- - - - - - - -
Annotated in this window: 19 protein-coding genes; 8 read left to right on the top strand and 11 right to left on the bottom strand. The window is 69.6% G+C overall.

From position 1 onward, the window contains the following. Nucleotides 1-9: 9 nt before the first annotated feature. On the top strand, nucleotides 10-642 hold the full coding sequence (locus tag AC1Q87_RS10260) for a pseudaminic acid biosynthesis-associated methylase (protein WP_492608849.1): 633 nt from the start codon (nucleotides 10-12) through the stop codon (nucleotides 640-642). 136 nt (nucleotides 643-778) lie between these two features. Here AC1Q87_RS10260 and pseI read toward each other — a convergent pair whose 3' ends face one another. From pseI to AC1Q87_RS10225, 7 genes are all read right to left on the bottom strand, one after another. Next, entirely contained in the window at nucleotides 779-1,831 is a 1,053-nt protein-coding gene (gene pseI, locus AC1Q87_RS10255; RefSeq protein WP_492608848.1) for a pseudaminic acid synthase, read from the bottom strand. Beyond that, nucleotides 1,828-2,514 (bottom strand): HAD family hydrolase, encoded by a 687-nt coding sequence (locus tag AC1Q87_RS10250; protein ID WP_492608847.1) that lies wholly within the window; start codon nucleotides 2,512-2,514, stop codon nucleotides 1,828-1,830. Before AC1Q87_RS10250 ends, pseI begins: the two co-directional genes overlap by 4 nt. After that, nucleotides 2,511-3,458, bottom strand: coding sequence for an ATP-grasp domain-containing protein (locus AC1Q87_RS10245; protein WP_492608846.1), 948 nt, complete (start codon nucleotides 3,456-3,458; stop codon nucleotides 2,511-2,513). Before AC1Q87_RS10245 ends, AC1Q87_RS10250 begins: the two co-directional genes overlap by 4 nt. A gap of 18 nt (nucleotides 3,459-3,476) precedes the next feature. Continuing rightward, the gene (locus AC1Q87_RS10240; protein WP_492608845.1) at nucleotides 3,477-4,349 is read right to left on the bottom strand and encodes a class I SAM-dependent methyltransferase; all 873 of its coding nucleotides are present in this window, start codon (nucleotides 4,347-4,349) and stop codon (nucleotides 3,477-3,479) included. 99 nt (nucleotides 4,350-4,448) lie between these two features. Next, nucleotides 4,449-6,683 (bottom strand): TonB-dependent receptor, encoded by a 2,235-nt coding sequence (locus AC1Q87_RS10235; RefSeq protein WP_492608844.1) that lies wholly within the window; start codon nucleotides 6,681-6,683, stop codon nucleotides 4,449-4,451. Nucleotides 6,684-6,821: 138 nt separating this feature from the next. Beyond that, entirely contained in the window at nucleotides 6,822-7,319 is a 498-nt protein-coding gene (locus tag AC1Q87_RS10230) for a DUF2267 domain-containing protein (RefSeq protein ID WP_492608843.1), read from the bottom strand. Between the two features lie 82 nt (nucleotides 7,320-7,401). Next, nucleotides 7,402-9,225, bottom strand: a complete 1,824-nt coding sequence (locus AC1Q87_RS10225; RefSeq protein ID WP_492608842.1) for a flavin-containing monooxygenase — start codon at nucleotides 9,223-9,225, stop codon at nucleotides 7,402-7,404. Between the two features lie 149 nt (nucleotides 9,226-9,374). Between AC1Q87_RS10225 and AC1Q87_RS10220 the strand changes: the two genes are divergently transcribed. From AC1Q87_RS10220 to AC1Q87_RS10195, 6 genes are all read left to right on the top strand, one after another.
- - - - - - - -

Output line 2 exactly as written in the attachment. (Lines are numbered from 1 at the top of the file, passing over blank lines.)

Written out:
From position 1 onward, the window contains the following. Nucleotides 1-9: 9 nt before the first annotated feature. On the top strand, nucleotides 10-642 hold the full coding sequence (locus tag AC1Q87_RS10260) for a pseudaminic acid biosynthesis-associated methylase (protein WP_492608849.1): 633 nt from the start codon (nucleotides 10-12) through the stop codon (nucleotides 640-642). 136 nt (nucleotides 643-778) lie between these two features. Here AC1Q87_RS10260 and pseI read toward each other — a convergent pair whose 3' ends face one another. From pseI to AC1Q87_RS10225, 7 genes are all read right to left on the bottom strand, one after another. Next, entirely contained in the window at nucleotides 779-1,831 is a 1,053-nt protein-coding gene (gene pseI, locus AC1Q87_RS10255; RefSeq protein WP_492608848.1) for a pseudaminic acid synthase, read from the bottom strand. Beyond that, nucleotides 1,828-2,514 (bottom strand): HAD family hydrolase, encoded by a 687-nt coding sequence (locus tag AC1Q87_RS10250; protein ID WP_492608847.1) that lies wholly within the window; start codon nucleotides 2,512-2,514, stop codon nucleotides 1,828-1,830. Before AC1Q87_RS10250 ends, pseI begins: the two co-directional genes overlap by 4 nt. After that, nucleotides 2,511-3,458, bottom strand: coding sequence for an ATP-grasp domain-containing protein (locus AC1Q87_RS10245; protein WP_492608846.1), 948 nt, complete (start codon nucleotides 3,456-3,458; stop codon nucleotides 2,511-2,513). Before AC1Q87_RS10245 ends, AC1Q87_RS10250 begins: the two co-directional genes overlap by 4 nt. A gap of 18 nt (nucleotides 3,459-3,476) precedes the next feature. Continuing rightward, the gene (locus AC1Q87_RS10240; protein WP_492608845.1) at nucleotides 3,477-4,349 is read right to left on the bottom strand and encodes a class I SAM-dependent methyltransferase; all 873 of its coding nucleotides are present in this window, start codon (nucleotides 4,347-4,349) and stop codon (nucleotides 3,477-3,479) included. 99 nt (nucleotides 4,350-4,448) lie between these two features. Next, nucleotides 4,449-6,683 (bottom strand): TonB-dependent receptor, encoded by a 2,235-nt coding sequence (locus AC1Q87_RS10235; RefSeq protein WP_492608844.1) that lies wholly within the window; start codon nucleotides 6,681-6,683, stop codon nucleotides 4,449-4,451. Nucleotides 6,684-6,821: 138 nt separating this feature from the next. Beyond that, entirely contained in the window at nucleotides 6,822-7,319 is a 498-nt protein-coding gene (locus tag AC1Q87_RS10230) for a DUF2267 domain-containing protein (RefSeq protein ID WP_492608843.1), read from the bottom strand. Between the two features lie 82 nt (nucleotides 7,320-7,401). Next, nucleotides 7,402-9,225, bottom strand: a complete 1,824-nt coding sequence (locus AC1Q87_RS10225; RefSeq protein ID WP_492608842.1) for a flavin-containing monooxygenase — start codon at nucleotides 9,223-9,225, stop codon at nucleotides 7,402-7,404. Between the two features lie 149 nt (nucleotides 9,226-9,374). Between AC1Q87_RS10225 and AC1Q87_RS10220 the strand changes: the two genes are divergently transcribed. From AC1Q87_RS10220 to AC1Q87_RS10195, 6 genes are all read left to right on the top strand, one after another.